Hot Sulphur Springs: Cafe caters to area history |

Hot Sulphur Springs: Cafe caters to area history

by Cyndi PalmerSky-Hi Daily News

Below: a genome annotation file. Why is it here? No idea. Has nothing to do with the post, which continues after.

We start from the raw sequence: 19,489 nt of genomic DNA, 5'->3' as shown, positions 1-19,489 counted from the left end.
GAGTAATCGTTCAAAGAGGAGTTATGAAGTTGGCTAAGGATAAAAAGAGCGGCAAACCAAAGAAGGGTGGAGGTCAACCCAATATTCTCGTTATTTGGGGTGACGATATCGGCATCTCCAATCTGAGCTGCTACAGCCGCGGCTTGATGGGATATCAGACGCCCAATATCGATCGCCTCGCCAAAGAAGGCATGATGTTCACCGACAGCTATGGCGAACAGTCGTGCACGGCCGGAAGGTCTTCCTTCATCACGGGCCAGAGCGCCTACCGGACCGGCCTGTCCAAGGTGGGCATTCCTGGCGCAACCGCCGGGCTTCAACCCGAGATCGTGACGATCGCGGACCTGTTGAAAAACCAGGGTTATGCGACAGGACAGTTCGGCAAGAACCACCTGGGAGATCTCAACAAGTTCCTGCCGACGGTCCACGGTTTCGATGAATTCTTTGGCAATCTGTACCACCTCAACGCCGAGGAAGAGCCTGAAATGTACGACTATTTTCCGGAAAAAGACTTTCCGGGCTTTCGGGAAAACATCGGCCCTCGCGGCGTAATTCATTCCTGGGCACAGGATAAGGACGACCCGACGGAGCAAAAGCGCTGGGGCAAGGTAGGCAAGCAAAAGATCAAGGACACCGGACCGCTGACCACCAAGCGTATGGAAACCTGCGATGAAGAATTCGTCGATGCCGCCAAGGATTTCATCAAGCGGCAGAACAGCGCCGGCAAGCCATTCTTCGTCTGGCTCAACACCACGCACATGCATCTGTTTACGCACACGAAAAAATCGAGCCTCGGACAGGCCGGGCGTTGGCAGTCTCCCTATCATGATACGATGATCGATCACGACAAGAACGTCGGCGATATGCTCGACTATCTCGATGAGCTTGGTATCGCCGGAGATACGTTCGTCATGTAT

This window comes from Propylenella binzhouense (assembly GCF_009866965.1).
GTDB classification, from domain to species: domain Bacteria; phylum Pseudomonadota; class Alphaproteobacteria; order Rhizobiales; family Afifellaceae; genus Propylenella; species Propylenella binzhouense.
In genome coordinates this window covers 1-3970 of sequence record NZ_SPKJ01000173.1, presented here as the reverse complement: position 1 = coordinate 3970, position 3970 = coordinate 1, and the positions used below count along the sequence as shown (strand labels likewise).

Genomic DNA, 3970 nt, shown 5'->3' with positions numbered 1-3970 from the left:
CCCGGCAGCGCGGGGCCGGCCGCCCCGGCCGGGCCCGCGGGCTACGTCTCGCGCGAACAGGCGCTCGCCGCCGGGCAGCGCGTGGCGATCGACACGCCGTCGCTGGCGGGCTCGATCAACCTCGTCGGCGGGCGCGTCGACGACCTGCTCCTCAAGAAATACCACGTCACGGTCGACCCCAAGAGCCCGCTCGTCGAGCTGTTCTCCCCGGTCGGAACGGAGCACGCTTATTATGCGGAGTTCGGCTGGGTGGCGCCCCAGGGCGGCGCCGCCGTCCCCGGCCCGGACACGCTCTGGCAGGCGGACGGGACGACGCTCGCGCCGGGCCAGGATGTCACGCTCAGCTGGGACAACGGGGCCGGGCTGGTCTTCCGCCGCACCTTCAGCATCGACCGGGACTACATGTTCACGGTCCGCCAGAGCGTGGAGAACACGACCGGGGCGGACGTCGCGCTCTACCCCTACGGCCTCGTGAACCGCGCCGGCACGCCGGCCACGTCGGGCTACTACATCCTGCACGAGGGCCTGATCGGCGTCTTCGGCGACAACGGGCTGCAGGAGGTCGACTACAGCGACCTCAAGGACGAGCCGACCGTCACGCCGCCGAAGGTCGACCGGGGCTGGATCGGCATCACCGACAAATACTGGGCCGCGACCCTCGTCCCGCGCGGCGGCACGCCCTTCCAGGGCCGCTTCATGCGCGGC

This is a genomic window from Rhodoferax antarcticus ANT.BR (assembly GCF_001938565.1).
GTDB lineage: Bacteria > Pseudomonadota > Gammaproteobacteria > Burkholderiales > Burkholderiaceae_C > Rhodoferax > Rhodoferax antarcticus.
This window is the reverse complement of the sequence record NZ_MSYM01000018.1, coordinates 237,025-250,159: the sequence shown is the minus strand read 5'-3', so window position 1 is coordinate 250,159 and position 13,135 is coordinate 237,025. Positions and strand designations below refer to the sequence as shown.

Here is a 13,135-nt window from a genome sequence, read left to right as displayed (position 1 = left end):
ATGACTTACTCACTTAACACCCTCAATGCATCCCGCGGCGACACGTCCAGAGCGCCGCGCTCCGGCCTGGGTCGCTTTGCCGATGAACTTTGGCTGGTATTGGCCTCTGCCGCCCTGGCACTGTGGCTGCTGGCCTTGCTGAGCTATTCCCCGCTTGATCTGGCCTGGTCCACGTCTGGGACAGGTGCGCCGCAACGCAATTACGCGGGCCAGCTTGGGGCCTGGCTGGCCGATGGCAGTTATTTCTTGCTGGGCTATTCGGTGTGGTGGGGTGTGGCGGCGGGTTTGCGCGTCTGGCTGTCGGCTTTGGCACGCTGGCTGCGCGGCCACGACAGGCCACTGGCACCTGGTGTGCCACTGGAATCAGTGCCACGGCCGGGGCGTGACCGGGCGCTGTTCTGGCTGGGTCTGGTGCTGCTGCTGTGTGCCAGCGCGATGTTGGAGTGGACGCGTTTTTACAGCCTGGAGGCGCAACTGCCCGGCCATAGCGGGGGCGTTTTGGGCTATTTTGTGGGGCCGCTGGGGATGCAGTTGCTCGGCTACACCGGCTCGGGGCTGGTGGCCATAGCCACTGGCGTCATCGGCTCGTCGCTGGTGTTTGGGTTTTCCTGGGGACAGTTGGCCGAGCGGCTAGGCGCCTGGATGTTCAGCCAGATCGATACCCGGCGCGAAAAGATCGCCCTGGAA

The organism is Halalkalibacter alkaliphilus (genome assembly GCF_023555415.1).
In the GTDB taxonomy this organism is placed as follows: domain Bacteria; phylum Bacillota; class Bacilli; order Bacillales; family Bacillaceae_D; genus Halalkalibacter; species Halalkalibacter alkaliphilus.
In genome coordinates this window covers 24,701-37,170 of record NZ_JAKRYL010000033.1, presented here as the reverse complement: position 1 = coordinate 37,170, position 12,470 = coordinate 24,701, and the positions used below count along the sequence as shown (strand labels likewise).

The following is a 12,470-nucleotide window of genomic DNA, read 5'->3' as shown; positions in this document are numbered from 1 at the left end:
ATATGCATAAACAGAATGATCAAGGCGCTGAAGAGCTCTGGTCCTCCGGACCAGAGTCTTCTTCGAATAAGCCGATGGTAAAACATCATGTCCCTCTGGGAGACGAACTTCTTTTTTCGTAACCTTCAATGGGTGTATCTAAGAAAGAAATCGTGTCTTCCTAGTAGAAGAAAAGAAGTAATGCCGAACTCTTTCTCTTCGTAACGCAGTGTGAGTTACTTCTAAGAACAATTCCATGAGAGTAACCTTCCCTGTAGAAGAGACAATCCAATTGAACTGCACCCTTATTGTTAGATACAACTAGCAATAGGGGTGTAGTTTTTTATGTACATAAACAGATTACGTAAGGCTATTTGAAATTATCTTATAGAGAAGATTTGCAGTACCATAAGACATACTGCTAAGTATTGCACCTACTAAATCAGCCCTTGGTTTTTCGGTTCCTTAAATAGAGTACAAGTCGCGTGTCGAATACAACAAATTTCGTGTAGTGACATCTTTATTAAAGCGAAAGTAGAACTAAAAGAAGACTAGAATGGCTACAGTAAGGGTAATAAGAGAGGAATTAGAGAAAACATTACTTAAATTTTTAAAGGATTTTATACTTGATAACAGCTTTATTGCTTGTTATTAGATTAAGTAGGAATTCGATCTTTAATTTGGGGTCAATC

The County Seat Cafe in Hot Sulphur Springs has laid down the tracks for an entirely new image, with new chefs joining the cooking staff, new menus and even a new name.Called The Depot at Snow King Valley – Home Style Cooking, the spruced-up eatery is pleased to start a new journey that now reflects the area’s extensive railroad and skiing history. Photographs of Engine 110 appear on the menu’s cover. Snow King Valley was the name for the ski runs on the mountain directly across and south of the cafe, which was home to the town’s historical ski jump and ran until the 1950s. I love the snow skiing and history; it’s just amazing, said Josh Riffle, new chef. We’re trying to bring that curiosity back up. I’d like to see this town thrive like it used to.A love of baseball brought Riffle and cafe owner Spaulding Goetze together. The two met at Coors Field and, as they watched the Colorado Rockies play, Goetze shared his new vision for the cafe. With Riffle nearing graduation in May at Johnson and Wales Culinary School in Denver, the two began to envision the cafe with him in the kitchen and a fresh new look.Goetze started talking to him about a lot of ideas he had – especially about how he wanted to step away from the pre-made items of the past and lift the appearance of the place. He has been its owner for almost nine seasons and said he felt it was just time for some change. The name and menu had been the same since the late 1980s.Goetz gave Riffle freedom for creative input on the new menu and said he likes everything he and his staff (including operating manager Theresa Horne) has done. After 25-plus years of doing the same thing, it was time for a change, he said. I hope Hot Sulphur Springs is excited about it as I am.Riffle started his culinary career touring with the Captain Easy rock ‘n’ roll band for seven years. He played percussion for the band and cooked for himself and the band’s members. Growing up in Columbia, S. C., Riffle attributes his culinary creativity to his family who cooked all the time. I’ve cooked since I was knee-high, he said, adding that he learned a lot from his grandma and always had a thing for cooking. Within half a year, he said, the band had broken up and I was enrolled (for cooking classes).Gabe Adams, Riffle’s sous chef and former roommate, also had a stint as a musician before attending culinary school. Before they were both chefs for trial lawyers at a college in Wyoming, Adams went to recording school in New York. A soups, stocks and sauces class in the Napa Valley is what really sparked his interest, even though he had been working in the restaurant business since he was 14.While at the class, he had the chance to meet vineyard operator Robert Mondavi and last winter Adams had the chance to cook at Mandalay Bay in Las Vegas under Chef Rick Moonen, whom he met at a Taste of Vail event. He graduates from Johnson & Wales this month with an associate’s degree in the arts with a culinary emphasis.The school was kind enough to send him up with me, Riffle said. He’s been my right-hand man through all of this, Riffle said. Adams’ younger brother, Kyle, who has been cooking in Oregon, is also scheduled to join the team.Guests might have the opportunity to try one of Adams’ favorite dishes as a special: His cheesy potatoes first introduced to him by his mamo, whose recipe he dissected and reconstructed into perfection. My expertise is Deep Southern, that’s my true experience, he said. ‘Jo Mama’s’ meatballs are also an item to try, with what Adams said is a good, full flavor.The team shut down the cafe for a couple days last month to install new carpeting, touch up the interior paint, and visited the nearby Hot Sulphur Springs museum to purchase prints of antique area photographs to showcase the new historical decor. Several pieces of new equipment were also placed in the kitchen, mostly to upgrade baking and storage.The new menu faded out of lot of previous products and includes several items that are a lot fresher, some of Riffle’s signature Southwestern dishes, as well as some of the favorites customers have come to love. The turkey melt will still be there, as well as great burger and burrito choices. New items include grilled maple pork chops and pot roast that falls apart on your fork, which Riffle guesses will become a signature item at the cafe and warms you up, warms your soul. Riffle also brings with him his family’s Southern fried chicken recipe to share.Other big plans in the works for Riffle and Adams is a mobile catering business called Nomadic Tour Catering Solutions, with trailers staged out of the lower level of the cafe. Riffle hopes to include traveling acts with the transit kitchens and said the ultimate goal is to have locations across the country within the next couple years. Goetze said he also plans to incorporate the area’s ski history into the pub he owns next to the cafe.I just kind of came in with my knowledge, Riffle said modestly, adding that he takes pride in staying current. Everything’s made from scratch, he said. Sides, too. He said since he’s moved up here in November he’s felt very comfortable in his new position. It’s been great, Riffle said. We’ve really gotten along with everyone here and look forward to meeting more (people). The hospitality’s been awesome. Everyone’s real personable. It really reminds me of my home town.The Depot at Snow King Valley is located at 517 Byers Ave. just north of U.S. Highway 40. Hours of operation are: 7 a.m. to 8 p.m. every day of the week except Sunday, when they are open 7 a.m. to 2 p.m.The cafe is still seeking old train relics. Those who may have items of interest are encouraged to call (970) 725-3309.

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